Last updated on May 13th, 2023.
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The remains of long-abandoned villages can be seen all over the Isle of Skye, but Boreraig – situated 4 1/2 miles south of Broadford – is perhaps the most hauntingly beautiful.
Not much remains of the village other than a few low-lying walls, but there’s enough evidence of the buildings to appreciate that this was once a flourishing settlement.
Visiting Boreraig takes walkers on a 9-mile circular trail from Broadford to the shore of Loch Eishort, across heather-covered moorland on rough paths that can be hard-going but offer stunning views along the way.
Isle of Skye,
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1: The walk from Broadford to Boreraig is a must-do if you’ve had enough of coachloads of noisy tourists. Because most visitors are busy at The Storr and The Quiraing, this region of Skye is blissfully quiet yet has some of the finest views on the island.
2: Walking the entire route from Broadford means you’ll be able to follow the historic Marble Line which is a long-abandoned cargo railway that’s surrounded by the breathtaking Red Cuillin mountains.
The scenery in this part of Skye is astonishing and offers a great way to see a region that is otherwise easy to miss during a visit to the island.
3: The remains of the village are very atmospheric, especially with the gleaming waters of Loch Eishort framing the buildings in the background.
If you want to imagine how remote it must have been for Scotland’s crofters back in the day, there’s no finer location than the historic village of Boreraig.
1: A return walk to Boreraig from Broadford will take a good chunk of the day, so make sure you pack plenty of necessities as there are no facilities in the area.
Pack lots of drinking water (at least 2 litres per person) plus food and additional warm clothing in case the weather changes.
2: Following on from the suggestion above, it’s a good idea to take a map and compass – or at least a phone with a detailed map loaded onto it.
Ordnance Survey Maps (see the links further down this page) are the best option for this as their maps are by far the most detailed and are superior in every way to Google Maps or the maps printed inside guide books.
If you prefer using your phone, I recommend downloading the OS Maps app along with a subscription which includes every single OS map of Britain for around £25 a year.
Buy OS Maps direct from Ordnance Survey.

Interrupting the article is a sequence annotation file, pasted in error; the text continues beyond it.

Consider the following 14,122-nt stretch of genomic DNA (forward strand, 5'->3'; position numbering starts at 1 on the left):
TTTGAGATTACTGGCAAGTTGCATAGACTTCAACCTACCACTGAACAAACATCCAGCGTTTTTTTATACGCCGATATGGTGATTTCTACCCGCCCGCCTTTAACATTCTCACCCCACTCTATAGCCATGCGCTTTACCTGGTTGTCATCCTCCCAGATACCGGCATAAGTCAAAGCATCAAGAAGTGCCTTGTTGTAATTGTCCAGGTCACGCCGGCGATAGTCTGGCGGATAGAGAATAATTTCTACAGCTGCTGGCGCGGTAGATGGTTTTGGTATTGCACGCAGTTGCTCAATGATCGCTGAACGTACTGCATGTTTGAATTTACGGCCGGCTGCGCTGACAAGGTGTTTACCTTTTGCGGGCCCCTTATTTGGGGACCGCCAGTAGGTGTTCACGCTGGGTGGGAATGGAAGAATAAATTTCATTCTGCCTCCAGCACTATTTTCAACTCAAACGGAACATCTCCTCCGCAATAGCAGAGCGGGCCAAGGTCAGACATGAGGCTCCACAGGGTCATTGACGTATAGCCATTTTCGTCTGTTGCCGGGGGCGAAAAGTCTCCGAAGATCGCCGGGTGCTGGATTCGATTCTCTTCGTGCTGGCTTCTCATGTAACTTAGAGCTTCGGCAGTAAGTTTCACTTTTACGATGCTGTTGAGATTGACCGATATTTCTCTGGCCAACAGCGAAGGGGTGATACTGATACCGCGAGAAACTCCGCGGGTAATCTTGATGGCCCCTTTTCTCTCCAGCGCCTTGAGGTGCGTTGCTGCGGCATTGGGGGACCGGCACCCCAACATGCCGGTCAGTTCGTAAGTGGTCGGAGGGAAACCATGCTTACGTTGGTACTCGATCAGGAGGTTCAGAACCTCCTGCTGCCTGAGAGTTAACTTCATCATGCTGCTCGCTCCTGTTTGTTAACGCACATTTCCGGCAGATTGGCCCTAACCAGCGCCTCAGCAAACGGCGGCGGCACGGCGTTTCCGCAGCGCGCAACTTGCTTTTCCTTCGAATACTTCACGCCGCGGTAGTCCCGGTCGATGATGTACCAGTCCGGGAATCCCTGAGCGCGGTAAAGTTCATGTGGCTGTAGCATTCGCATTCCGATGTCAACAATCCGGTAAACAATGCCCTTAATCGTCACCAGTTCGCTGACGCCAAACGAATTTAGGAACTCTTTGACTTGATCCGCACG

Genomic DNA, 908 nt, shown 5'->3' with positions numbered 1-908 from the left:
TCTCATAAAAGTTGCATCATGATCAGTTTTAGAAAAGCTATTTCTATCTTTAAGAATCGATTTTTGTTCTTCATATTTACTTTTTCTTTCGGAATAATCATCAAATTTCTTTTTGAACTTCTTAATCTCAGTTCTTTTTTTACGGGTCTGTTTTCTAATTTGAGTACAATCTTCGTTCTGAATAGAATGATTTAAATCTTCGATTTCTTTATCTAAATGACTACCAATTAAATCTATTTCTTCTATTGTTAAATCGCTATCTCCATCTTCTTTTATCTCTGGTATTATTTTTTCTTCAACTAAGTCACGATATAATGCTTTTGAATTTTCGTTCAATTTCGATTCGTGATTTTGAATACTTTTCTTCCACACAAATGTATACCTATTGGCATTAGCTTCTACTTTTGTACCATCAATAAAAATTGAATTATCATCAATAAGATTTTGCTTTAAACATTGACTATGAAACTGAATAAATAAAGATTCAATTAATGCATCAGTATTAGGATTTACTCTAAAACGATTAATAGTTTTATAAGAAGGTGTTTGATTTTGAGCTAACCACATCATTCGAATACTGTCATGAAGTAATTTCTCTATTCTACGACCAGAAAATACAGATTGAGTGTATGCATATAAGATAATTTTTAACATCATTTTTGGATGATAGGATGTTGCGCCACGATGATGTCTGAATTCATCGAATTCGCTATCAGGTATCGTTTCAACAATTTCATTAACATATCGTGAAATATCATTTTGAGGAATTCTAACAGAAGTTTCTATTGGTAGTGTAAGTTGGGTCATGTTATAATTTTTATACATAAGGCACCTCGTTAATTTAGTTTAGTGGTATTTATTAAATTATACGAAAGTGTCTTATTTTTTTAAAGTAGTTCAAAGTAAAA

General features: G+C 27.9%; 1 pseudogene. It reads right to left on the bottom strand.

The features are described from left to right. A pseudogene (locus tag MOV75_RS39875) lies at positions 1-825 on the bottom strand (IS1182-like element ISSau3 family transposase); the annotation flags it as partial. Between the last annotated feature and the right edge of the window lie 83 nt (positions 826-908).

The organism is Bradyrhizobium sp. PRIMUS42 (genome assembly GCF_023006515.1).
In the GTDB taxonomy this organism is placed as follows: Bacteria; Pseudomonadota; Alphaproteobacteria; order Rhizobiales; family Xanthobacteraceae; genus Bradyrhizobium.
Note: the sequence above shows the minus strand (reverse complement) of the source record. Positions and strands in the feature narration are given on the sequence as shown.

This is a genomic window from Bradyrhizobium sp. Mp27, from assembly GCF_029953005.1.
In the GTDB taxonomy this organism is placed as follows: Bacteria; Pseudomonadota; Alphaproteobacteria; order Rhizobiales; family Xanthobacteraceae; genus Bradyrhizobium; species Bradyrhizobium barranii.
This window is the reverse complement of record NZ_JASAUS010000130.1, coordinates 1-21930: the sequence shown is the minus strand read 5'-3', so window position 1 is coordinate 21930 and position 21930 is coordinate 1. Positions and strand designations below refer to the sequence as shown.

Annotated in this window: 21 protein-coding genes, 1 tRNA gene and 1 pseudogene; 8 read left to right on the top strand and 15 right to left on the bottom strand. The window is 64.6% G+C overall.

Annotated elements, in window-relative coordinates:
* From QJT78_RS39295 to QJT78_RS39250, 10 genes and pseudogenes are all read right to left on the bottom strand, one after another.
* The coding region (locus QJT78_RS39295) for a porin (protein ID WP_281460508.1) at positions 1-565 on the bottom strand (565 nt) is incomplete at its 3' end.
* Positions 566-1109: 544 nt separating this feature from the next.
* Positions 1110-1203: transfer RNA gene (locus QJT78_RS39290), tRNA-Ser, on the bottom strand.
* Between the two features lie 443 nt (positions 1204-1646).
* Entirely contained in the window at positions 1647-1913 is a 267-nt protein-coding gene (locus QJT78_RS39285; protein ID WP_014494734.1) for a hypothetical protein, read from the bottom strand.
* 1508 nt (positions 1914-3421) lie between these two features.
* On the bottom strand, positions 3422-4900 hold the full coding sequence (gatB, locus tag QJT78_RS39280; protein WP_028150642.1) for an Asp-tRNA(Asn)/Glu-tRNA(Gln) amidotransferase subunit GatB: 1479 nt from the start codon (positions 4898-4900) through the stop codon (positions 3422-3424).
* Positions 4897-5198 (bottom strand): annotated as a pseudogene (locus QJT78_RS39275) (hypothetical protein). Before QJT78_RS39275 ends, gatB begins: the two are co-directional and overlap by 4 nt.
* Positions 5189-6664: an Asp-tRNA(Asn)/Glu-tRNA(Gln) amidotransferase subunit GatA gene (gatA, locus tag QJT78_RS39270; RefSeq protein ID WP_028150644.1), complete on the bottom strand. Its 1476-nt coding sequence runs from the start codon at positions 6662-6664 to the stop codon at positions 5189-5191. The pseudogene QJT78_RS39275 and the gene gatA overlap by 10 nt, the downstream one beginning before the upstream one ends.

3: Once at Boreraig keep your eyes open for wildlife around Loch Eishort as you’ll often see eagles and occasional minke whales.
Check out my recommended lightweight binoculars to make the most of your sightseeing adventures at Boreraig.
Of all the places you can visit on the Isle of Skye, the village of Boreraig has to be one of the remotest.
It’s certainly not an easy place to get to thanks to a distinct lack of roads, and there are few mentions of it in Skye’s guide books.
The remains of the historic clearance village are located in a sweeping grass plain at the foot of hills that loom over Loch Eishort and the Sleat Peninsula, roughly 5 miles south of Broadford.
Although Broadford is a small village, its location on the A87 just 9 miles from the Skye Bridge makes it a good place to park the car for walks into the heartland of southern Skye, especially for anyone adventurous enough to tackle a hike into the treacherous Cuillin mountains.
To the south of Broadford lies the shores of Loch Slapin which can be accessed via the B8083, with Loch Eishort located immediately to the southeast.
This corner of Skye is almost entirely uninhabited and has few roads, but access is possible thanks to a rough trail that winds its way from the B8083 heading south out of Broadford.
Walking this trail is a genuine pleasure from start to finish as it’s basically broken into two halves, the first of which is the remnant of an abandoned railway line that was used to transport marble, and the second being the roughshod path that joins the railway to Boreraig.
This footpath is stony, narrow and quite steep in places, so it’s tough-going unless you’re wearing decent boots (see my recommended waterproof hiking boots if you don’t have a pair yet).
The first section along the Marble Line isn’t too bad as it’s relatively flat, but once you near Boreraig it becomes a wee bit of a quagmire, especially in winter.